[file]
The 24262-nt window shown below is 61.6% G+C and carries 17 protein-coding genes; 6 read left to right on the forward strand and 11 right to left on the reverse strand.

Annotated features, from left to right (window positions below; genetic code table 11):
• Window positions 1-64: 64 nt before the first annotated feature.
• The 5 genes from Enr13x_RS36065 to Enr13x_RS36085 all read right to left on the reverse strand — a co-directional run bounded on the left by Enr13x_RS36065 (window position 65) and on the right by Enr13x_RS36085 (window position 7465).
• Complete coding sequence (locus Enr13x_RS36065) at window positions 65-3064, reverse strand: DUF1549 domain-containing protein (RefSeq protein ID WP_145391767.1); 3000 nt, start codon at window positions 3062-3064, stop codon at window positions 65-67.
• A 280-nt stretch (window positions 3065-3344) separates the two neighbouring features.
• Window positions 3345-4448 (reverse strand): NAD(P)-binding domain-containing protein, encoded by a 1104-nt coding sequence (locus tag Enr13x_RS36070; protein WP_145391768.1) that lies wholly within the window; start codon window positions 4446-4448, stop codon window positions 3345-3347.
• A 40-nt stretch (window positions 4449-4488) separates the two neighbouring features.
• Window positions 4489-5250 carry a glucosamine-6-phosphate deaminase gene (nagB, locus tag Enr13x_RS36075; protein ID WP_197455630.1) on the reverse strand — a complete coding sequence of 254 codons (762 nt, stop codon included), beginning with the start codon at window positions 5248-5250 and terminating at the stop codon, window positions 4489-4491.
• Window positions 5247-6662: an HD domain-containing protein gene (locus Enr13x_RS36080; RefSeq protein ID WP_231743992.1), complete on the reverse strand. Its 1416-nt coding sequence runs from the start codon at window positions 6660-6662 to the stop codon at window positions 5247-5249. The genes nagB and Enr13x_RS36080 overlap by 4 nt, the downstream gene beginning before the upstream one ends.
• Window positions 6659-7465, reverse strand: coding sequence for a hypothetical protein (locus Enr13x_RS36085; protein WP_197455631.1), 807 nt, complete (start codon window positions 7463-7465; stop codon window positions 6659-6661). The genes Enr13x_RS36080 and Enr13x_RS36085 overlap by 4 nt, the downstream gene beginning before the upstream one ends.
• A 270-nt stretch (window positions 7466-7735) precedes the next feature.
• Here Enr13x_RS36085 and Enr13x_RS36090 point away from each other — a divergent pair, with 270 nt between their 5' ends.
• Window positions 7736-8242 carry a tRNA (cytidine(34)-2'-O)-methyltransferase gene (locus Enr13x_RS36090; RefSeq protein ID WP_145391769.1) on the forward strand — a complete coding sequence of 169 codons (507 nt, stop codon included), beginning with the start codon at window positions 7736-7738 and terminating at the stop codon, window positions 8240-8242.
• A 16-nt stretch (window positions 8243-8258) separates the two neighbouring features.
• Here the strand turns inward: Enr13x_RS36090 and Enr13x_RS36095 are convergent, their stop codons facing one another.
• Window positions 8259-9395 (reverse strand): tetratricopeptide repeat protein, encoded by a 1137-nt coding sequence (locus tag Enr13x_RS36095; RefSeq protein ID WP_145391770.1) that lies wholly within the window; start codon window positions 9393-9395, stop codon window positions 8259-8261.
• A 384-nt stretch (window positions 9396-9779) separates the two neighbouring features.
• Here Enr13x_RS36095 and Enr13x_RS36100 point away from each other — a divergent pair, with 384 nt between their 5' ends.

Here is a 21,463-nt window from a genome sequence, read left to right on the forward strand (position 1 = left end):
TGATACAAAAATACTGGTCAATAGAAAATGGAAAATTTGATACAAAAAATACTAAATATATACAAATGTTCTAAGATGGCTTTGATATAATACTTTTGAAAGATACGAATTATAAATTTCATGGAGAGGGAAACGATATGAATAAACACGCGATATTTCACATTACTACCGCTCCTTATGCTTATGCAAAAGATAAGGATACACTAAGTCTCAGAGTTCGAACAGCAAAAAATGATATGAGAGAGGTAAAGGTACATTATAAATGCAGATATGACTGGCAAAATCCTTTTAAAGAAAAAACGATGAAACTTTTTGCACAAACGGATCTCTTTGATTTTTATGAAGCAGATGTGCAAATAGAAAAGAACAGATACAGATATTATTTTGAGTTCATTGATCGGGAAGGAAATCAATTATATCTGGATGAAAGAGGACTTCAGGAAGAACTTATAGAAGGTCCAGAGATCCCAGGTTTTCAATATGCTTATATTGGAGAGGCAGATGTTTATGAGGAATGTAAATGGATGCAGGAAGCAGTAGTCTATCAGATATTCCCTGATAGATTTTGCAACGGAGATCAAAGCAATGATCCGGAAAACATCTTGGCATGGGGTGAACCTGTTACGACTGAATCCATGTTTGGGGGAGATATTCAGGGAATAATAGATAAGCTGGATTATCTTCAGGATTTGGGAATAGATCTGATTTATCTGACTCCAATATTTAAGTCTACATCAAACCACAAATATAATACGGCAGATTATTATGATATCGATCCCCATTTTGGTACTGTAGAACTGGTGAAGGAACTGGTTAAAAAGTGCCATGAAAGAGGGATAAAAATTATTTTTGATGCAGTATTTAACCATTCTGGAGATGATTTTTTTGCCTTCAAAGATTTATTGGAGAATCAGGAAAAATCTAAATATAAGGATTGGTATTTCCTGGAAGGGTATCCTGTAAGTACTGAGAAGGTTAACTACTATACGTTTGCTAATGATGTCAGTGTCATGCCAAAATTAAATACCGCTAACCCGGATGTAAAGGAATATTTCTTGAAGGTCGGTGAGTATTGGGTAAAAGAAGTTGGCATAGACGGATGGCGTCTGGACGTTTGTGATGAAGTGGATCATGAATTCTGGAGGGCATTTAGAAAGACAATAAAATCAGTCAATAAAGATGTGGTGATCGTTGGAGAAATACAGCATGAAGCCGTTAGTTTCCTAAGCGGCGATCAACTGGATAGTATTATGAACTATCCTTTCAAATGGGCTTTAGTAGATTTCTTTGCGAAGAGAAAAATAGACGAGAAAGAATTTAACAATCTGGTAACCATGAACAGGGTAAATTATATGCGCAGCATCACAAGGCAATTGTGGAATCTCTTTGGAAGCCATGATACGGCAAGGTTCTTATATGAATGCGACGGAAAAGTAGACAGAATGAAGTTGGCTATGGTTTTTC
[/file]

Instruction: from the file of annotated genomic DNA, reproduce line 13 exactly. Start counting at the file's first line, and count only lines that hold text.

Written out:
• Here Enr13x_RS36085 and Enr13x_RS36090 point away from each other — a divergent pair, with 270 nt between their 5' ends.